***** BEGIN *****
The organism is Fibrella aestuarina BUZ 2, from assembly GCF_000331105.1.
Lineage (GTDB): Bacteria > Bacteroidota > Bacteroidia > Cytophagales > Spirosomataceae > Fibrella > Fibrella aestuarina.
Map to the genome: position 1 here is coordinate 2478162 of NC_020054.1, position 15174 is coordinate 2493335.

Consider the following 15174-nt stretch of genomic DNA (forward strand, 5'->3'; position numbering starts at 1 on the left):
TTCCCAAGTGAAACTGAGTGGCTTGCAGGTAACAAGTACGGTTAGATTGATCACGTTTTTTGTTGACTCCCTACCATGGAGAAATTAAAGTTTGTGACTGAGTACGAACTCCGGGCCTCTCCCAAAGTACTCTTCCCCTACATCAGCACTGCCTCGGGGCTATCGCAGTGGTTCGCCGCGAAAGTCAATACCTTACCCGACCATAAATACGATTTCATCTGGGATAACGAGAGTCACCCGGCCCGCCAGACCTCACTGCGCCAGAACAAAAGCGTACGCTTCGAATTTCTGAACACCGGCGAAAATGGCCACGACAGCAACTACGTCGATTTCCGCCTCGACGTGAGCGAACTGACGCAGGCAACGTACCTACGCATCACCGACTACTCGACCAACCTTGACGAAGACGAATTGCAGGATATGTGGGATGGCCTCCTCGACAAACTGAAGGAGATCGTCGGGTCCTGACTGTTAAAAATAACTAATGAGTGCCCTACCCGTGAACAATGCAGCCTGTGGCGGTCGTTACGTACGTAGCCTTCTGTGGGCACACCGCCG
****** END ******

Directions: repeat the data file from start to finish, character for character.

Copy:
The organism is Fibrella aestuarina BUZ 2, from assembly GCF_000331105.1.
Lineage (GTDB): Bacteria > Bacteroidota > Bacteroidia > Cytophagales > Spirosomataceae > Fibrella > Fibrella aestuarina.
Map to the genome: position 1 here is coordinate 2478162 of NC_020054.1, position 15174 is coordinate 2493335.

Consider the following 15174-nt stretch of genomic DNA (forward strand, 5'->3'; position numbering starts at 1 on the left):
TTCCCAAGTGAAACTGAGTGGCTTGCAGGTAACAAGTACGGTTAGATTGATCACGTTTTTTGTTGACTCCCTACCATGGAGAAATTAAAGTTTGTGACTGAGTACGAACTCCGGGCCTCTCCCAAAGTACTCTTCCCCTACATCAGCACTGCCTCGGGGCTATCGCAGTGGTTCGCCGCGAAAGTCAATACCTTACCCGACCATAAATACGATTTCATCTGGGATAACGAGAGTCACCCGGCCCGCCAGACCTCACTGCGCCAGAACAAAAGCGTACGCTTCGAATTTCTGAACACCGGCGAAAATGGCCACGACAGCAACTACGTCGATTTCCGCCTCGACGTGAGCGAACTGACGCAGGCAACGTACCTACGCATCACCGACTACTCGACCAACCTTGACGAAGACGAATTGCAGGATATGTGGGATGGCCTCCTCGACAAACTGAAGGAGATCGTCGGGTCCTGACTGTTAAAAATAACTAATGAGTGCCCTACCCGTGAACAATGCAGCCTGTGGCGGTCGTTACGTACGTAGCCTTCTGTGGGCACACCGCCG